He outlined the next phase of the White House Covid response — which includes a belated effort to maximize at-home testing — at yet another anxiety-producing moment when Americans are being bombarded with confusing messages about what they should or should not do in the face of the highly transmissible Omicron variant.
Meanwhile, most Americans have not yet even received a first booster. And the guidance on masking — which seems to be constantly changing — varies in different cities and states across the country. Atlanta reinstated an indoor mask mandate Tuesday because of the high level of transmission. DC Mayor Muriel Bowser announced the same the day before, just over a month after relaxing it.
Biden’s political vise will only be tightened by interruptions to critical services like education, transportation, health care and policing if workers get sick as Omicron cases increase — potential challenges the administration has not yet addressed in detail.
The President has been trying to strike a careful balancing act by tailoring his messaging to the vaccinated and unvaccinated — knowing that he faces a serious backlash if Americans sense a movement back toward lockdowns, shuttered businesses or school closures.
In this increasingly intractable crisis — with his party’s political fortunes inextricably linked to how he handles the pandemic in the new year — he is leaning on Americans to show personal responsibility, and even a sense of patriotic duty, by getting vaccinated and boosted and using common sense precautions.
Biden reassured Americans, and particularly those who have received a booster shot, that they “should feel comfortable celebrating Christmas and the holidays” as planned, adding, “You’ve done the right thing.” But he had an entirely different message for the millions of unvaccinated Americans, warning them that they “have good reason to be concerned.”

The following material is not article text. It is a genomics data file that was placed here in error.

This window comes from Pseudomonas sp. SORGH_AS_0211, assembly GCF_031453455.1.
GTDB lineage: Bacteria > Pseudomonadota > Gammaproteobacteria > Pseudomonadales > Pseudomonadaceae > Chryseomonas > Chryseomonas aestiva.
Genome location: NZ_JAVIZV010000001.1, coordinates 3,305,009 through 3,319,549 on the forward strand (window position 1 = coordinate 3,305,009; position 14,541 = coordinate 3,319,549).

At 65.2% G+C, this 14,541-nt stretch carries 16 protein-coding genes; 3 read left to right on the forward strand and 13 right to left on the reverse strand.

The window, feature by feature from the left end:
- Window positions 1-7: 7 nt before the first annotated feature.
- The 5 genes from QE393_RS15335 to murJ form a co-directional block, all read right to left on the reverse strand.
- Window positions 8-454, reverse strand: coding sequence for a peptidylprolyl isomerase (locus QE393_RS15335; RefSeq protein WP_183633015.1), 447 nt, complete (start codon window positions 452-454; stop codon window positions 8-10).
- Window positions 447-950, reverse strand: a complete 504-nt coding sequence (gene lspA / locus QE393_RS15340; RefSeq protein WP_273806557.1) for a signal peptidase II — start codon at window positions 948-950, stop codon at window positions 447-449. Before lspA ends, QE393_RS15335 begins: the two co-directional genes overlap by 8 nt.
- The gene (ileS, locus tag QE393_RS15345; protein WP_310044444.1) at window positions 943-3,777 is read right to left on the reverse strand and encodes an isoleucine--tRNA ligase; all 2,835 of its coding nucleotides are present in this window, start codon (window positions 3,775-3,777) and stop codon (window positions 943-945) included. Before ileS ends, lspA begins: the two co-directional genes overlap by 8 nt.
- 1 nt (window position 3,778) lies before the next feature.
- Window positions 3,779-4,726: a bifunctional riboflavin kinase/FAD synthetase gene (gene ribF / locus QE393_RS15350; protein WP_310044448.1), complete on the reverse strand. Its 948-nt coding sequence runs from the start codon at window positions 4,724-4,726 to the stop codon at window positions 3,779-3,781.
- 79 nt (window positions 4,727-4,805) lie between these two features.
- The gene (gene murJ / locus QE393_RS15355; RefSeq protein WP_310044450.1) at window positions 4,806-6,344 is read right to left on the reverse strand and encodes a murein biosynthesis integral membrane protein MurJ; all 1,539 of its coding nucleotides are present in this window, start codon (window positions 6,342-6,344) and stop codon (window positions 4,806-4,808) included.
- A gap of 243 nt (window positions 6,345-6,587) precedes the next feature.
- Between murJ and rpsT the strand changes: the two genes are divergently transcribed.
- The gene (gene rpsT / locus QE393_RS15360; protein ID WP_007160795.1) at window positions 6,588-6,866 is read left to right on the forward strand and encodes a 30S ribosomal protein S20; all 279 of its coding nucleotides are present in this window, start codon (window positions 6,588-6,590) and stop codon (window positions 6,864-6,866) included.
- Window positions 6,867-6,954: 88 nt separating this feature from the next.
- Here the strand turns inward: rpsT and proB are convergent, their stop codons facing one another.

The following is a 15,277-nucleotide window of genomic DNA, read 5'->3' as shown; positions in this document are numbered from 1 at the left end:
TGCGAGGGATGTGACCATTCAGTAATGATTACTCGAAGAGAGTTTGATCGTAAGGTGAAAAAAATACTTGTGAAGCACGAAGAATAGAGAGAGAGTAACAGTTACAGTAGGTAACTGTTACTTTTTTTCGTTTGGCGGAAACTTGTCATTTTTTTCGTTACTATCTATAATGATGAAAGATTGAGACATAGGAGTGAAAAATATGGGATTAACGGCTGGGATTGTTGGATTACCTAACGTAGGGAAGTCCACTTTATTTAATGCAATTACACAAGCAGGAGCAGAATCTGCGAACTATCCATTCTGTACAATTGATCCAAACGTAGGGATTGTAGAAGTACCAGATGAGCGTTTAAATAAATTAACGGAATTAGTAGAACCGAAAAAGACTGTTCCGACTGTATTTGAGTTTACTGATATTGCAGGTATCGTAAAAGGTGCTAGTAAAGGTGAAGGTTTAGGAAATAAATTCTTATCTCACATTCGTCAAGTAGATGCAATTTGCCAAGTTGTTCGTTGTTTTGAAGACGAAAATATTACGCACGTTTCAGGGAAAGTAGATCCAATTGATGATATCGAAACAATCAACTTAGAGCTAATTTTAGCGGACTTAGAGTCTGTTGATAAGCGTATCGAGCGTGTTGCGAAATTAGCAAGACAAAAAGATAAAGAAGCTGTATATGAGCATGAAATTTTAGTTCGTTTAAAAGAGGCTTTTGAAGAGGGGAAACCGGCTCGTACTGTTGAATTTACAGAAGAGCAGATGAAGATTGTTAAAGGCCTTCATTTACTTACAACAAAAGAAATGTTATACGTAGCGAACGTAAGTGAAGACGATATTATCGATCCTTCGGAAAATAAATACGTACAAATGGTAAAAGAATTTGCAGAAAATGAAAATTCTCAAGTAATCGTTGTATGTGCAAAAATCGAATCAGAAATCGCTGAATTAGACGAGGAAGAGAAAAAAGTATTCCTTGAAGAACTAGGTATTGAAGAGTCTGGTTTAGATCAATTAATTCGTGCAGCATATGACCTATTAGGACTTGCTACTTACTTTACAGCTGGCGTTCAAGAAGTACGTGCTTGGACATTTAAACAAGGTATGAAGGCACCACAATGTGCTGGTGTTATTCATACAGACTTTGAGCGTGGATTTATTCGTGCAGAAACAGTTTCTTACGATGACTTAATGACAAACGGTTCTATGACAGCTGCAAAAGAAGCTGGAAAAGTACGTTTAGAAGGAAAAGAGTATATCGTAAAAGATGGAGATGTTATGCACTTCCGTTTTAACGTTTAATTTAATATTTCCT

“You’re at a high risk of getting sick. And if you get sick, you’re likely to spread it to others, including friends and family. And the unvaccinated have a significantly higher risk of ending up in a hospital or even dying,” Biden said.
“All these people who have not been vaccinated, you have an obligation to yourselves, to your family, and, quite frankly — I know I’ll get criticized for this — to your country,” the President added. “Get vaccinated now. It’s free. It’s convenient. I promise you, it saves lives. And I, honest to God, believe it’s your patriotic duty.”
Plans for more testing and backup for hospitals
Biden outlined new plans to get the nation ready for a potential surge — including ramping up the nation’s testing infrastructure; making 500 million free at-home tests available to Americans in the coming weeks; stockpiling masks, gowns and ventilators; calling up 1,000 military doctors and nurses to step in as reinforcements at overtaxed hospitals; and planning for the Federal Emergency Management Agency to open new pop-up vaccination clinics where Americans can get booster shots, with two sites already open in Washington state and New Mexico.